Character Sketch of Lydia Languish in Sheridan's "The Rivals" ~ All About English Literature

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Thursday, 9 April 2020

Character Sketch of Lydia Languish in Sheridan's "The Rivals"

Character Sketch of Lydia Languish in Sheridan's "The Rivals"

Introduction:

Miss Lydia Languish is the heroine of the play, The Rivals and is exactly what her name suggests, a silly romantic being, languishing in her comfortable sofa longing for secret marriage and elopement. She has a distinct tendency towards what is called sentimental tenderness. She is portrayed as a whimsical lady who lives in her own dreamland. Since she has romantic inclinations, she is always with thoughts of romantic adventures and escapades in relation to love and marriage. She has beauty and wealth, that bring a number of gallant lovers round her like a swarm of flies but she is a lady of peculiar tastes.

Lydia: A lady of a singular taste:

At the very outset, Fag describes Lydia as a lady of "a very singular taste" and as a lady who likes her lover better as a half pay Ensign than if she knew he was son and heir to Sir Anthony Absolute, a rich baronet. Her peculiar conception of love and marriage arise out of her excessive reading of cheap romances and novels. Talking about her wealth, Fag says, "She has a lap-dog that eats out of gold; she feeds her parrot with small pearls, and all her thread papers are made of bank notes." Thus, we get an impression that she is exceptionally wealthy together with having an odd or singular taste as far as love is concerned.

Lydia: Her idea of love:

Her idea of love includes all thrills and sensations--the secret love affairs, the marriage without the guardian's consent, elopement the news of it in the papers, forsaking the inheritance due to compliance of the guardian in the marriage, and consequent idealisation of poverty in which to live with her lover. These are the imbecilities of a spoilt child, that Lydia is to her bones. And it is to gratify these whims that Captain Absolute feels compelled to assume the character of an Ensign. And, when Beverley's true becomes known to Lydia, she feels terribly disappointed. She is highly disappointed to think of a routine marriage in a church. She nostalgically recalls her secret meetings with her lover in the cold January nights when he used to kneel to her in the snow and used to squeeze and cough in such a pathetic manner. This is further proof of her foolish sentimentality in love.





Lydia: Her rebellious nature:

She poses a problem in her rebellious nature to Mr. Malaprop. She is never able to reconcile herself to the ideas and views of her guardian-aunt. First of all, her foolish copy-book romances lead her to self made troubles, since neither her aunt nor Sir Anthony approves of it. She does not want to abide by her aunt's wishes who wants to marry her to a rich man in accordance with conventional ideas. Therefore, when Mrs. Malaprop asks her, in Sir Anthony's presence, if she will promise to forget her lover who is a fellow "not worth a shilling". Lydia says point blank that she can never forget him. Her rebellious nature is seen even when she turns her face. So that she does not have to see her new suitor.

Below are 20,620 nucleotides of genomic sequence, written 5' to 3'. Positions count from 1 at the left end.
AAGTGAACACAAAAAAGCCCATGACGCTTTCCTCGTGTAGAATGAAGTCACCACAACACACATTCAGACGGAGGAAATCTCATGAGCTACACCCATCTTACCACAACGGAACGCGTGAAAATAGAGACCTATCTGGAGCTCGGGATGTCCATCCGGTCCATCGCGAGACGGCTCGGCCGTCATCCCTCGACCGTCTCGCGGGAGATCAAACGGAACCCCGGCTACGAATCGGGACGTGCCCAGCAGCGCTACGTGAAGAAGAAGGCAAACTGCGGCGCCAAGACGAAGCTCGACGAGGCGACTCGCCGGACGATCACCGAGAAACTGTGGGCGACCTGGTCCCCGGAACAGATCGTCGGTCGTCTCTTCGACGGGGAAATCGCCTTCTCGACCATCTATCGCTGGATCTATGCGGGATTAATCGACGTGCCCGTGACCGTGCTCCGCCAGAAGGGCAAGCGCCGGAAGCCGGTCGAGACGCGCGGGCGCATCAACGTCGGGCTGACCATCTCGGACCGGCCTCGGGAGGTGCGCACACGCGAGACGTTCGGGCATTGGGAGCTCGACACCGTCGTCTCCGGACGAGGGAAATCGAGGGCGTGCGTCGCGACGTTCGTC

Contradiction in her character:

The fact that Lydia is unable to see her own absurdities while she can perceive the absurdities of Faulkland and Mrs. Malaprop, is highly contradictory, capricious, whimsical and jealous man while she herself was in a possession of all these qualities. She does not realize her flaws and in turns makes fun of Julia's gratitude towards that man for having saved Julia's life from drowning. Similarly, she can see the contradiction in Mrs. Malaprop's falling in love with Sir Lucius, but is unable to see that her own romantic notions about love and marriage are whimsical and capricious.

Lydia: Her Genuine love for Captain Absolute:

The fact that she reconciles herself at last to a prosaic marriage shows that she has genuine love for Captain Absolute after all. The truth was that, her foolish romantic notions and light heartedness never gave an opportunity to her to find that out. It is only when she rejects him, that she starts realizing his worth and her own love for him. In the end, the news of the duel and the danger to Captain Absolute's life touches her heart and she at once fully understands her own love for him. On hearing the news of the duel, not only does she start impatiently for the place of the duel, but she also prepares herself in the way for the reconciliation which comes directly and smoothly.

Lydia: Her importance in the play:

As we all know, Lydia is the female protagonist of the principal love-story in the play and, so is indispensable to it. Beside this important role as the heroine of the love story, she also contributes her share to the comedy in the play by her absurd romantic notions. Lydia’s role was no doubt, intended by the author to be a target satire in the play.  Another purpose that Lydia serves in the play is that, she offers a contrast to Julia, who is the heroine of the other love-story.

Conclusion:

On the whole, we can say that to Mrs. Malaprop, Lydia poses a problem in her rebellious nature; to Captain Absolute she is an enigma, because he has after all to reconcile her to his true self of an heir to Sir Anthony. Although, she is depicted as a capricious, whimsical person, living in her own world, she gradually wins the love of Absolute, and the sympathy of all, including the audience.





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